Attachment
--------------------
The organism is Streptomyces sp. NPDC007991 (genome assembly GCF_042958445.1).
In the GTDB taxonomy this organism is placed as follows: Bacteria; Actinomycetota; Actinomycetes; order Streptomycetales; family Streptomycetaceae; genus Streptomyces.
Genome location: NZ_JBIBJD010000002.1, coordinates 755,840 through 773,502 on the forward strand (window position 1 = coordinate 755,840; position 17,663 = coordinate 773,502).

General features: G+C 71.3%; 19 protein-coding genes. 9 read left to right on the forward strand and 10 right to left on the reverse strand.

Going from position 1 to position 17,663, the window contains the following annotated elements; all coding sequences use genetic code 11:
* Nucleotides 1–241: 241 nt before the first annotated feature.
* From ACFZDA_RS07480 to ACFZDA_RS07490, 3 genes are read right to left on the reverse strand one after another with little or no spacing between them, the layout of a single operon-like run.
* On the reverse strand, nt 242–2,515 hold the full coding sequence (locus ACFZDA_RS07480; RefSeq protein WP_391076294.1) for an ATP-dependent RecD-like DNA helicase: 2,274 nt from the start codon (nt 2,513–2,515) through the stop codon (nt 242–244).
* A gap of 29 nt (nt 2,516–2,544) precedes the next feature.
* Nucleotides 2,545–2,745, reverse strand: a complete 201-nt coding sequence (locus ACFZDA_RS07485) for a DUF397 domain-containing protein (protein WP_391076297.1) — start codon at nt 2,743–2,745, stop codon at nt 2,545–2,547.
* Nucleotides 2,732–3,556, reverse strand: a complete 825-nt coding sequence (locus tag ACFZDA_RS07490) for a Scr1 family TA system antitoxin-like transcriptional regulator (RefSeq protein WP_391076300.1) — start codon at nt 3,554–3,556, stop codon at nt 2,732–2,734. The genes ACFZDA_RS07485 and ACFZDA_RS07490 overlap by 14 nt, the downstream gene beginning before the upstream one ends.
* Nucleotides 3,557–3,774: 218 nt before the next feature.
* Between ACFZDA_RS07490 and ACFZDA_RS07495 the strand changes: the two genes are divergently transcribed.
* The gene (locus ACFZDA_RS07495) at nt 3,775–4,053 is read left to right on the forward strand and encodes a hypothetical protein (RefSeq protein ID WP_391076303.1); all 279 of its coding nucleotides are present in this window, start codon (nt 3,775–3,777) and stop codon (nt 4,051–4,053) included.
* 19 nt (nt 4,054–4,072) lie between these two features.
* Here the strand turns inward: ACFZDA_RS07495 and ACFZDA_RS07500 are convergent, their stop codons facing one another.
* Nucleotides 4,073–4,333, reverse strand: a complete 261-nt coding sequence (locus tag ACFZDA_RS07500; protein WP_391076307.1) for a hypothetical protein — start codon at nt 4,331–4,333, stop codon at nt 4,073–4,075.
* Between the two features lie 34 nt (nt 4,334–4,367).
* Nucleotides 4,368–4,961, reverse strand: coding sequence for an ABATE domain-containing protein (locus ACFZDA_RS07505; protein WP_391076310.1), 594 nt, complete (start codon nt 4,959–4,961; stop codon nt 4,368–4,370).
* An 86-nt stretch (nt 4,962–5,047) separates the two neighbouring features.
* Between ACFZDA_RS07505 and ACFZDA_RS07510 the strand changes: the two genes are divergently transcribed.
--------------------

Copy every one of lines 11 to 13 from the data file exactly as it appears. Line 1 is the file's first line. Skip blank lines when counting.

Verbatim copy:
* Nucleotides 2,732–3,556, reverse strand: a complete 825-nt coding sequence (locus tag ACFZDA_RS07490) for a Scr1 family TA system antitoxin-like transcriptional regulator (RefSeq protein WP_391076300.1) — start codon at nt 3,554–3,556, stop codon at nt 2,732–2,734. The genes ACFZDA_RS07485 and ACFZDA_RS07490 overlap by 14 nt, the downstream gene beginning before the upstream one ends.
* Nucleotides 3,557–3,774: 218 nt before the next feature.
* Between ACFZDA_RS07490 and ACFZDA_RS07495 the strand changes: the two genes are divergently transcribed.